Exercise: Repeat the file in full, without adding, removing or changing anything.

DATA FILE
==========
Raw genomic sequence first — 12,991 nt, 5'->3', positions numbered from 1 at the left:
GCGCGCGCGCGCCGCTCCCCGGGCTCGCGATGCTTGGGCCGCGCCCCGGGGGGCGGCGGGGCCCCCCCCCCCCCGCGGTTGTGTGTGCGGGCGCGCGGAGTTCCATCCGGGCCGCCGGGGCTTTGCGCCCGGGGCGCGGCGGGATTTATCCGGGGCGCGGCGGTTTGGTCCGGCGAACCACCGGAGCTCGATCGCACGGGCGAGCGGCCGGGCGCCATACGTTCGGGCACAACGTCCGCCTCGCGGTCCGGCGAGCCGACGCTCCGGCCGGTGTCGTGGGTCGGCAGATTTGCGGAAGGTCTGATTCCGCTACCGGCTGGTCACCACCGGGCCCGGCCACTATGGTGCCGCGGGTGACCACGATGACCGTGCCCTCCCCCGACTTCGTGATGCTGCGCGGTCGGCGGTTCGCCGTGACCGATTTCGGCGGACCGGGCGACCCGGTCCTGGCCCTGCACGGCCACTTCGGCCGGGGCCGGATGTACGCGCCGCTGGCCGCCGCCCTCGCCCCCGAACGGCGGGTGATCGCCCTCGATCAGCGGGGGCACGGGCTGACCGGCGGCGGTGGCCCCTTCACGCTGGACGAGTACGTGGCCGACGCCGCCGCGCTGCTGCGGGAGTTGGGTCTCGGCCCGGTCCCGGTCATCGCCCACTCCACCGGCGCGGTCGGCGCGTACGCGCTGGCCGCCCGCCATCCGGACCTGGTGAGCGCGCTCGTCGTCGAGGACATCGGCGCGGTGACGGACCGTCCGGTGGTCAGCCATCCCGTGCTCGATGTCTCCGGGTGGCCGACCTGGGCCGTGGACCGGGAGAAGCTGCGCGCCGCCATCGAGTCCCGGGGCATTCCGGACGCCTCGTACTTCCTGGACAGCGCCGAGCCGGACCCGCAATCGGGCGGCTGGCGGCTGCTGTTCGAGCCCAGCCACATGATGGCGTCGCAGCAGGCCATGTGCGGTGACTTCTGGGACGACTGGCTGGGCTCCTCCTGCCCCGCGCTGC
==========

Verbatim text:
Raw genomic sequence first — 12,991 nt, 5'->3', positions numbered from 1 at the left:
GCGCGCGCGCGCCGCTCCCCGGGCTCGCGATGCTTGGGCCGCGCCCCGGGGGGCGGCGGGGCCCCCCCCCCCCCGCGGTTGTGTGTGCGGGCGCGCGGAGTTCCATCCGGGCCGCCGGGGCTTTGCGCCCGGGGCGCGGCGGGATTTATCCGGGGCGCGGCGGTTTGGTCCGGCGAACCACCGGAGCTCGATCGCACGGGCGAGCGGCCGGGCGCCATACGTTCGGGCACAACGTCCGCCTCGCGGTCCGGCGAGCCGACGCTCCGGCCGGTGTCGTGGGTCGGCAGATTTGCGGAAGGTCTGATTCCGCTACCGGCTGGTCACCACCGGGCCCGGCCACTATGGTGCCGCGGGTGACCACGATGACCGTGCCCTCCCCCGACTTCGTGATGCTGCGCGGTCGGCGGTTCGCCGTGACCGATTTCGGCGGACCGGGCGACCCGGTCCTGGCCCTGCACGGCCACTTCGGCCGGGGCCGGATGTACGCGCCGCTGGCCGCCGCCCTCGCCCCCGAACGGCGGGTGATCGCCCTCGATCAGCGGGGGCACGGGCTGACCGGCGGCGGTGGCCCCTTCACGCTGGACGAGTACGTGGCCGACGCCGCCGCGCTGCTGCGGGAGTTGGGTCTCGGCCCGGTCCCGGTCATCGCCCACTCCACCGGCGCGGTCGGCGCGTACGCGCTGGCCGCCCGCCATCCGGACCTGGTGAGCGCGCTCGTCGTCGAGGACATCGGCGCGGTGACGGACCGTCCGGTGGTCAGCCATCCCGTGCTCGATGTCTCCGGGTGGCCGACCTGGGCCGTGGACCGGGAGAAGCTGCGCGCCGCCATCGAGTCCCGGGGCATTCCGGACGCCTCGTACTTCCTGGACAGCGCCGAGCCGGACCCGCAATCGGGCGGCTGGCGGCTGCTGTTCGAGCCCAGCCACATGATGGCGTCGCAGCAGGCCATGTGCGGTGACTTCTGGGACGACTGGCTGGGCTCCTCCTGCCCCGCGCTGC